I have an OCUnit Test class: PatientTestViewControllerTests. Below is the interface:

@interface PatientTestViewControllerTests : SenTestCase

@property (nonatomic, strong) PatientTestViewController *testController;


and setUp:

- (void) setUp
    UIStoryboard *storyboard = [UIStoryboard storyboardWithName:@"Testing" bundle:nil];
    self.testController = [storyboard instantiateInitialViewController];

The 'Testing' storyboard is the only storyboard in my app, and is set as the app's main storyboard. The PatientTestViewController is set as the storyboard's only view controller.

I have one test in my test class:

- (void) testInitialTestingStoryboardViewIsPatientTest
    STAssertTrue([self.testController isMemberOfClass:[PatientTestViewController class]], @"Instead of the %@, we have %@",[PatientTestViewController class], [self.testController class]);

This test fails with the following log message:

error: -[PatientTestViewControllerTests testInitialTestingStoryboardViewIsPatientTest] : "[self.testController isMemberOfClass:[PatientTestViewController class]]" should be true. Instead of the PatientTestViewController, we have PatientTestViewController

How can this be? Since

[self.testController isMemberOfClass:[PatientTestViewController class]]

is apparently false, how can the test log say that both

[self.testController class] and [PatientTestViewController class]

look the same?

Additional Info:

  • using [self.testController isKindOfClass:[PatientTestViewController class]] in the test also fails
  • using [self.testController class] == [PatientTestViewController class] fails also.

  • using [self.testController isKindOfClass:[UIViewController class]] PASSES.

  • using [self.testController isMemberOfClass:[UIViewController class]] FAILS.
  • Out of curiousity, what does NSLog(@"Expected address: %p, actual: %p",[PatientTestViewController class], [self.testController class]); look like?
    – jscs
    Jul 26, 2012 at 18:35
  • @JoshCaswell Aha. Interesting question! And an interesting answer. "Expected address: 0x679fa48, actual: 0x59bc" So... what does that mean? Obviously they're different memory addresses... but what does isMemberOfClass test against? Is it strict object equality, like '=='?
    – churowa
    Jul 26, 2012 at 18:39
  • @JoshCaswell Interestingly enough, if I instantiate the testController object in setUp using a standard alloc/init, the test passes with no problems, and the two addresses are identical. So why does [UIStoryboard instantiateInitialViewController] return something different.. and how is it different?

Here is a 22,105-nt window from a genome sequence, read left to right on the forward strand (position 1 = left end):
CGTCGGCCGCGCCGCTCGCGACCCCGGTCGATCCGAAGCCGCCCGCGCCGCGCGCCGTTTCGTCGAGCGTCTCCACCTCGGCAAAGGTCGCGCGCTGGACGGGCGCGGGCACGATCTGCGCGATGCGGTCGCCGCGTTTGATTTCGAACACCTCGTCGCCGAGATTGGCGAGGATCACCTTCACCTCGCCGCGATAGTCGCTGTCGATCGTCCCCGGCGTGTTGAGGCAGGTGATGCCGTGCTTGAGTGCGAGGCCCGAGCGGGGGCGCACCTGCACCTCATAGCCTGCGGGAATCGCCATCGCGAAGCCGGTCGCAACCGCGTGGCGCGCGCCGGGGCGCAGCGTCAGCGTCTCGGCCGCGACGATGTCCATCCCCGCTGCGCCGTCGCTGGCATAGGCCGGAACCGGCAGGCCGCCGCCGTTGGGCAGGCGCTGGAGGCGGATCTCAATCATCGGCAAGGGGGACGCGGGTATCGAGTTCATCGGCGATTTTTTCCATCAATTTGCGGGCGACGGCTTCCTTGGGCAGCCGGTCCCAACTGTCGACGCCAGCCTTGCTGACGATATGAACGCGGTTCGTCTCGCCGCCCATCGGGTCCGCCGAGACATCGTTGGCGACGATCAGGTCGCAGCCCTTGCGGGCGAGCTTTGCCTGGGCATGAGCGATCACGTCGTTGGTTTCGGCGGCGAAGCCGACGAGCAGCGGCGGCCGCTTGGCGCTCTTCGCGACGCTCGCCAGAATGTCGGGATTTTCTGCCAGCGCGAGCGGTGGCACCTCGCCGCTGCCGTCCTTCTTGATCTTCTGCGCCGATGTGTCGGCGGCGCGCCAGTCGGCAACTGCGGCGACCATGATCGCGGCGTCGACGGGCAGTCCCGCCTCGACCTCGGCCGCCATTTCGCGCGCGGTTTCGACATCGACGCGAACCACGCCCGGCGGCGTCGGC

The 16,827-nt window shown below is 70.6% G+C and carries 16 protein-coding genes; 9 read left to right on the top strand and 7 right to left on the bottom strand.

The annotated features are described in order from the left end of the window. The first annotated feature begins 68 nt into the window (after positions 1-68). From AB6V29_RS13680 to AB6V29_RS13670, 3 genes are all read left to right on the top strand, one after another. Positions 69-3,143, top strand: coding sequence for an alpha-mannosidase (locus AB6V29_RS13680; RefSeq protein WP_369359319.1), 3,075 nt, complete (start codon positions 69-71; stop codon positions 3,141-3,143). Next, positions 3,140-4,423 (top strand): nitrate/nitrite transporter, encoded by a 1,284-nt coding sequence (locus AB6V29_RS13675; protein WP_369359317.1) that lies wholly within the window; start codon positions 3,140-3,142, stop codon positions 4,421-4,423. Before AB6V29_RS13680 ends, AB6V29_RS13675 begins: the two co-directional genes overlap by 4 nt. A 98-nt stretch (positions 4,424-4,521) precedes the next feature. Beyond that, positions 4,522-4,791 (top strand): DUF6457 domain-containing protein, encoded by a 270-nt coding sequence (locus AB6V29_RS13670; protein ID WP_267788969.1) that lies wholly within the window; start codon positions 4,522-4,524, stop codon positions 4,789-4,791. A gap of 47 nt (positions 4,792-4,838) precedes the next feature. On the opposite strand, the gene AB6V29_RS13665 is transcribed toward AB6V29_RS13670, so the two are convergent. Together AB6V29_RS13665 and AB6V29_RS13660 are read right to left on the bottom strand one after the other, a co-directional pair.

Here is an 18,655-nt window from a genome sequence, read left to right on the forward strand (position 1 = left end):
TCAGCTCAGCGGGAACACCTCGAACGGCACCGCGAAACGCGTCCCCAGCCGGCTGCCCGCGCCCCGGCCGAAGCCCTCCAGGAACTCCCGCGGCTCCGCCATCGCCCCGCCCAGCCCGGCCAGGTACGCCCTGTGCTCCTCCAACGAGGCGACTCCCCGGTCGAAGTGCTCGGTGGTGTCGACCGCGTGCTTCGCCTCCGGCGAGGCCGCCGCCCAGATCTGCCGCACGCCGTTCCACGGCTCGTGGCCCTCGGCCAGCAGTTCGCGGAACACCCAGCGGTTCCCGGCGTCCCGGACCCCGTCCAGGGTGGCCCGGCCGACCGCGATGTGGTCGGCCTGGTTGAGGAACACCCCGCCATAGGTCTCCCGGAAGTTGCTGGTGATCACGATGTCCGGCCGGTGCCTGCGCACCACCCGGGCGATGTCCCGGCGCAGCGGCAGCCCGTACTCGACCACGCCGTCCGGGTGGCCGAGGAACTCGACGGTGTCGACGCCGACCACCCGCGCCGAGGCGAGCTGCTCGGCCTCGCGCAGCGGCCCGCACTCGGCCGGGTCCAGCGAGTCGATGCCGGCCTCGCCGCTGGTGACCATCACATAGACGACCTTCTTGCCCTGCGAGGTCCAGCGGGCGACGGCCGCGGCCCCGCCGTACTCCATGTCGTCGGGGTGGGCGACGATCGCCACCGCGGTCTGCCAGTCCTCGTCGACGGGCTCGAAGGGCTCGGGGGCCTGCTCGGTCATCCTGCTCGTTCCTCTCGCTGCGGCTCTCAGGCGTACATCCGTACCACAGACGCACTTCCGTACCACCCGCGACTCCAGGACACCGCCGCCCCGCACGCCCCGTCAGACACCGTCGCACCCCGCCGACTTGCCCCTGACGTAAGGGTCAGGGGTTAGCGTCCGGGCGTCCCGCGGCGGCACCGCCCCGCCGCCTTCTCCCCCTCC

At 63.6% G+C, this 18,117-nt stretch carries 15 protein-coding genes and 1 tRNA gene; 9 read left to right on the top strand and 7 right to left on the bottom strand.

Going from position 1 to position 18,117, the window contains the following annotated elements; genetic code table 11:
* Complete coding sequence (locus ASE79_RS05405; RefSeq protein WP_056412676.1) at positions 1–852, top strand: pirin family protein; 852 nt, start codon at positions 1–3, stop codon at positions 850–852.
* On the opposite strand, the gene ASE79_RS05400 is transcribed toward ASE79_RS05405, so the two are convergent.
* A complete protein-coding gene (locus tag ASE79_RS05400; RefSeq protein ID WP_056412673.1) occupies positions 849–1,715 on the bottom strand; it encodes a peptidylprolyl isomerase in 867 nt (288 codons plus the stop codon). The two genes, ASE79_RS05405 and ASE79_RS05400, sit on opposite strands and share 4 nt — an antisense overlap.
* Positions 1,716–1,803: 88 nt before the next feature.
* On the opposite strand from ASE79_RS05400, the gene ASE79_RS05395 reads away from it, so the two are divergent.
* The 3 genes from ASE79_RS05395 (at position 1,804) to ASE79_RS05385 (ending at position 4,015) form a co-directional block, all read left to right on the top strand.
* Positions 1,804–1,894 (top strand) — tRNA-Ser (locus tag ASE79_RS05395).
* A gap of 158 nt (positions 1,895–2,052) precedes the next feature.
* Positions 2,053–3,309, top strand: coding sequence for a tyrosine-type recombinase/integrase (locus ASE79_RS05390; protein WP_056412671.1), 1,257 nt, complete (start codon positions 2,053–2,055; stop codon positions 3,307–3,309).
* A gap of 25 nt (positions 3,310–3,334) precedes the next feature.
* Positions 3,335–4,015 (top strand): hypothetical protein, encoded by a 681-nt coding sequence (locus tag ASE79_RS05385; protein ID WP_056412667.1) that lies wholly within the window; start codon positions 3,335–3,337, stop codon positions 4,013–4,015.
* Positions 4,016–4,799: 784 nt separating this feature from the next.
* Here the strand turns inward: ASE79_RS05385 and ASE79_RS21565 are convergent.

– churowa
    Jul 26, 2012 at 18:45
  • I'm not sure how isMemberOfClass: checks equality internally. I kind of suspect UIStoryboard has created a dummy stand-in class for some reason. Possibly some sort of laziness. How about this: what happens if you send a message to the testController, then do isMemberOfClass:, isKindOfClass:, and print the address?
    – jscs
    Jul 26, 2012 at 18:50
  • I'm thinking that you may be on to something here. Sending a message to the testController didn't change anything (still the same discrepancy in addresses). However, I created a new project to replicate the problem, and I can't replicate it. The only real difference between the two projects is that I was fiddling around with the Storyboards in my original. I must have done... something.
    – churowa
    Jul 26, 2012 at 19:04

2 Answers 2


The problem is likely that your view controller's .m file is included in both targets, the app and the test bundle. ocunit (and derivatives like Kiwi) uses a test harness that makes the classes included in the app available to tests without having to explicitly include their implementation.

Including both has given you two copies of the same class, which is why they have the same description but different memory addresses.

  • 1
    Dumbfounded. That's exactly it. Removed the .m file from the Test target, and blammo. Everything passes. I'm used to GHUnit, where you have to include the .m file in both targets.
    – churowa
    Jul 26, 2012 at 20:10
  • 1
    Thanks - you've just resolved HOURS of head-scratching and nasty creating-NSStrings-from-class-names workarounds!
    – TimD
    Dec 12, 2012 at 15:25
  • 1
    Save my day!!! Thank you point this out. I add my model file in my test project, but it's don't needed. Apr 22, 2014 at 16:54
  • 1
    To tack on to this answer, after you've removed the source files from the test target, you may need to set up the symbols to unhide themselves. May 2, 2014 at 17:07

You generally want isKindOfClass: and not isMemberOfClass:. The difference is that isKindOfClass: will return YES if the receiver is a member of a subclass of the class in question, whereas isMemberOfClass: will return NO in the same case.

You could also directly compare the classes using [self.testController class] == [PatientTestViewController class].

  • 1
    Thanks for the reply. I wanted the test to be specific, that's why I used isMemberOfClass. The initial view of the storyboard should be PatientTestViewController exactly, not a subclass. However, I did actually try isKindOfClass as well, just to be sure. No dice. I like the idea of the '==' test, but it doesn't work either. :( I'll put some additional info in the question with what else I've tried.
    – churowa
    Jul 26, 2012 at 18:32

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